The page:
Yeah, it’s tough to dress your writing for success. But don’t despair. Description is one of the things that you can get better at. Believe me, I know. I used to lard my paragraphs with lovingly crafted images that dammit, were going to stay in there because I worked so hard on them. But then my sister told me one day that I was — ahem — dressing to impress. I made every writer’s biggest mistake: I fell in love with the sound of my own voice and was trying to be “writerly.” 
Finding your style — be it writing or fashion — is a lifelong process. When I went to my prom, I looked like a cross between Scarlett O’Hara and a Kabuki dancer. Through practice, I look a little better these days. Likewise, in my writing, I have learned what to leave off, what to cut out. In fact, I have gone too far with my WIP so my critique group friends tell me I am now underwriting and they are advising me to add more description.

Here is Stephen King again:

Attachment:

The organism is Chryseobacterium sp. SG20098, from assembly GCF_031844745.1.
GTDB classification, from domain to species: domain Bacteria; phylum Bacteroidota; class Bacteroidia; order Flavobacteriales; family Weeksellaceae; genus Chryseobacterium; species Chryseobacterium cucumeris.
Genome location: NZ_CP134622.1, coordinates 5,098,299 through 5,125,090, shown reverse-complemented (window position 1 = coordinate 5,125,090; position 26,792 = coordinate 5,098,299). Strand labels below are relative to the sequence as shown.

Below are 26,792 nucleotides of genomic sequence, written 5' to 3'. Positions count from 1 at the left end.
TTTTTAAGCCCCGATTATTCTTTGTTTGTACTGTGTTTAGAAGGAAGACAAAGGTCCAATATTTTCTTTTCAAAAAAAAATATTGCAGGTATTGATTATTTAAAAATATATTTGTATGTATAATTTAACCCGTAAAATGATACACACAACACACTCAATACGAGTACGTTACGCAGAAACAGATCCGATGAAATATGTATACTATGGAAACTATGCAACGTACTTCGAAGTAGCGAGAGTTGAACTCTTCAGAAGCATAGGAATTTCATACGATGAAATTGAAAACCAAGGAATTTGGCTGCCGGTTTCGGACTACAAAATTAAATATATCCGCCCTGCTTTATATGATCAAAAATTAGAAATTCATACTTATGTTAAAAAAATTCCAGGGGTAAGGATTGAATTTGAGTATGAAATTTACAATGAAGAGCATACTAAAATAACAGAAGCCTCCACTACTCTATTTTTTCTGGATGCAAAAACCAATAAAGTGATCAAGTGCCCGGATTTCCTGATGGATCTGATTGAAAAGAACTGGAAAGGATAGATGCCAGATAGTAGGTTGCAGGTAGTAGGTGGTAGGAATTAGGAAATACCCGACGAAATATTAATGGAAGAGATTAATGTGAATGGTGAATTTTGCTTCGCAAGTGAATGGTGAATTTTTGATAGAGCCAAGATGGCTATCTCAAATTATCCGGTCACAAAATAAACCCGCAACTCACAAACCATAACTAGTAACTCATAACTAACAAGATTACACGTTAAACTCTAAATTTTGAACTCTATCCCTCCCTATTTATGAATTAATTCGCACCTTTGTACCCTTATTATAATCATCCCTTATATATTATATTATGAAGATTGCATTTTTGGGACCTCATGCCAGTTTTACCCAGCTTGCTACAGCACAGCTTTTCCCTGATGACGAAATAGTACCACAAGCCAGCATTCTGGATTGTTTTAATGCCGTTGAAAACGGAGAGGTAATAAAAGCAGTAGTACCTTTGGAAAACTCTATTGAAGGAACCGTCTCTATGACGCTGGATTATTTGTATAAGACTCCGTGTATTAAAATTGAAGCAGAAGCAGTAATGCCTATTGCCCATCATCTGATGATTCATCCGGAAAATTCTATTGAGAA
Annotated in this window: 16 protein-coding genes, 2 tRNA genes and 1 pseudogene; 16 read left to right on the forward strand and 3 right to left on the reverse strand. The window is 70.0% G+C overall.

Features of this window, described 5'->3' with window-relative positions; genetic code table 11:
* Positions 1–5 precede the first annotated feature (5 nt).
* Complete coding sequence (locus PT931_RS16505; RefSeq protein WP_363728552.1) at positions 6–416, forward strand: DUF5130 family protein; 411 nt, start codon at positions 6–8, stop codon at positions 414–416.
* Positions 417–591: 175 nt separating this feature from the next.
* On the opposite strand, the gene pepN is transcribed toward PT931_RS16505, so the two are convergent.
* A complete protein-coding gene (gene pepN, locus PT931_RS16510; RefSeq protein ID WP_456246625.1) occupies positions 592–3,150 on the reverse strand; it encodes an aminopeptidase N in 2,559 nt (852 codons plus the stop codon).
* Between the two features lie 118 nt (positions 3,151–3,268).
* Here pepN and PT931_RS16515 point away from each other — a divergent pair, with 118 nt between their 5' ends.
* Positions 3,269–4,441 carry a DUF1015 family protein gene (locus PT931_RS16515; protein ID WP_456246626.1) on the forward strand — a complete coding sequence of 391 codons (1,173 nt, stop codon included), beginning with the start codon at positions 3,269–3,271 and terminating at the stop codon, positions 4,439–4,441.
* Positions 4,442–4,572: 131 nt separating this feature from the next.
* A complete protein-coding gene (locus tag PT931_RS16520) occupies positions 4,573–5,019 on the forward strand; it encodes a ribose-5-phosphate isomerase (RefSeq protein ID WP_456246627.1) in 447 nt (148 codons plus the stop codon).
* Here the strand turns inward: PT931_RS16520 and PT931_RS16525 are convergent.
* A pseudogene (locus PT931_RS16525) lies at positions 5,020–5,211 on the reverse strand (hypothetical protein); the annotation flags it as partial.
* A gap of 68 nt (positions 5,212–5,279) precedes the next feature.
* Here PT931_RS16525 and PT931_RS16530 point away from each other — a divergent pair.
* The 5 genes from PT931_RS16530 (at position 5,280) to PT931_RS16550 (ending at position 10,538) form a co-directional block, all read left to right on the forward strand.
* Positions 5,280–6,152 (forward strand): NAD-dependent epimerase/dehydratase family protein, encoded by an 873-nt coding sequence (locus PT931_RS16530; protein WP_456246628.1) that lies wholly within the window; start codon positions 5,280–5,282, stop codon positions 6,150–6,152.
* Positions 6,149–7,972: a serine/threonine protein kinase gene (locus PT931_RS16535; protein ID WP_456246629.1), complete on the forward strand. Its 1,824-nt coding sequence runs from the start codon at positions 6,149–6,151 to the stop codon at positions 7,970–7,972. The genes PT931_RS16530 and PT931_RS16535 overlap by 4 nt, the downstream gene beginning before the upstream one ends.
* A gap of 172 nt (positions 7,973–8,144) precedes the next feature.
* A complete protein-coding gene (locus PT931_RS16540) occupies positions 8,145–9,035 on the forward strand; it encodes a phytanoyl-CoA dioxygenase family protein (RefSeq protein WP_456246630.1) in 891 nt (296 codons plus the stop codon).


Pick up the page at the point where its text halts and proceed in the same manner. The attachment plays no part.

“Description is a learned skill, one of the reasons why you cannot succeed unless you read a lot and write a lot. It is not a question of how-to, you see; it is also a question of how much to. Reading will help you answer how much, and only reams of writing will help you with the how. You can only learn by doing. “

I’ll leave you with one final fashion icon as metaphor. If you try hard, you can get better at this. If she could go from this:

To this:

So can you.

How to Put The Boys in the Basement to Work


Wow, it’s already time to look back on this year’s NaNoWriMo frenzy. I finished my novel, which of course means it’s due for a heavy edit and re-writes. But the process worked its magic. Even though I had a rough outline, things happened in the story that were a complete surprise to me.  Good surprises. A couple of great ones.
Where did they come from, these wonderful ideas, these twists? From the basement, of course.
I believe in the writer’s subconscious mind. Stephen King calls it “The Boys in the Basement.” There they are, down below, unseen and unheard but hard at work.
You have to treat them with respect, and also find ways to encourage their creativity.